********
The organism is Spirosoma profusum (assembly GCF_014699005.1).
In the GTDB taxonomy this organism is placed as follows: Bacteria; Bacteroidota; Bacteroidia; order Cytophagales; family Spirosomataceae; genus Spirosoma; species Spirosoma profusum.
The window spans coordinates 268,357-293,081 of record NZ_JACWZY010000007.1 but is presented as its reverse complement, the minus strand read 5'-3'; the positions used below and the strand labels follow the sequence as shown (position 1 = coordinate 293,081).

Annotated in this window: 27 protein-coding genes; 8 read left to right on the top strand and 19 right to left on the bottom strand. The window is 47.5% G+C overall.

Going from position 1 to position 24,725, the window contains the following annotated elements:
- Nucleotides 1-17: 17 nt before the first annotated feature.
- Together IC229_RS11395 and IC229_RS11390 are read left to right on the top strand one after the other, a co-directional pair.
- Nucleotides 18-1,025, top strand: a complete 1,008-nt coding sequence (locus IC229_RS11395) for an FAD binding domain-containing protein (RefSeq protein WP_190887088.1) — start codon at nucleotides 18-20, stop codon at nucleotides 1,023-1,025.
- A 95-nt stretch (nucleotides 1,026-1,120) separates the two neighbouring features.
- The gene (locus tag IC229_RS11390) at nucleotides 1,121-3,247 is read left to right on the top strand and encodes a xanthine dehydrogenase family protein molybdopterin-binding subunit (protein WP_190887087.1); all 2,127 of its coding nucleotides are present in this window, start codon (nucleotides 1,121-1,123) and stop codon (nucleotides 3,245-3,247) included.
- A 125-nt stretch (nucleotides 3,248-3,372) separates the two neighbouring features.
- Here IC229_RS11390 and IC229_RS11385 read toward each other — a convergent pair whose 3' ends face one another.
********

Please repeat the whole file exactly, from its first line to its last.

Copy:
The organism is Spirosoma profusum (assembly GCF_014699005.1).
In the GTDB taxonomy this organism is placed as follows: Bacteria; Bacteroidota; Bacteroidia; order Cytophagales; family Spirosomataceae; genus Spirosoma; species Spirosoma profusum.
The window spans coordinates 268,357-293,081 of record NZ_JACWZY010000007.1 but is presented as its reverse complement, the minus strand read 5'-3'; the positions used below and the strand labels follow the sequence as shown (position 1 = coordinate 293,081).

Annotated in this window: 27 protein-coding genes; 8 read left to right on the top strand and 19 right to left on the bottom strand. The window is 47.5% G+C overall.

Going from position 1 to position 24,725, the window contains the following annotated elements:
- Nucleotides 1-17: 17 nt before the first annotated feature.
- Together IC229_RS11395 and IC229_RS11390 are read left to right on the top strand one after the other, a co-directional pair.
- Nucleotides 18-1,025, top strand: a complete 1,008-nt coding sequence (locus IC229_RS11395) for an FAD binding domain-containing protein (RefSeq protein WP_190887088.1) — start codon at nucleotides 18-20, stop codon at nucleotides 1,023-1,025.
- A 95-nt stretch (nucleotides 1,026-1,120) separates the two neighbouring features.
- The gene (locus tag IC229_RS11390) at nucleotides 1,121-3,247 is read left to right on the top strand and encodes a xanthine dehydrogenase family protein molybdopterin-binding subunit (protein WP_190887087.1); all 2,127 of its coding nucleotides are present in this window, start codon (nucleotides 1,121-1,123) and stop codon (nucleotides 3,245-3,247) included.
- A 125-nt stretch (nucleotides 3,248-3,372) separates the two neighbouring features.
- Here IC229_RS11390 and IC229_RS11385 read toward each other — a convergent pair whose 3' ends face one another.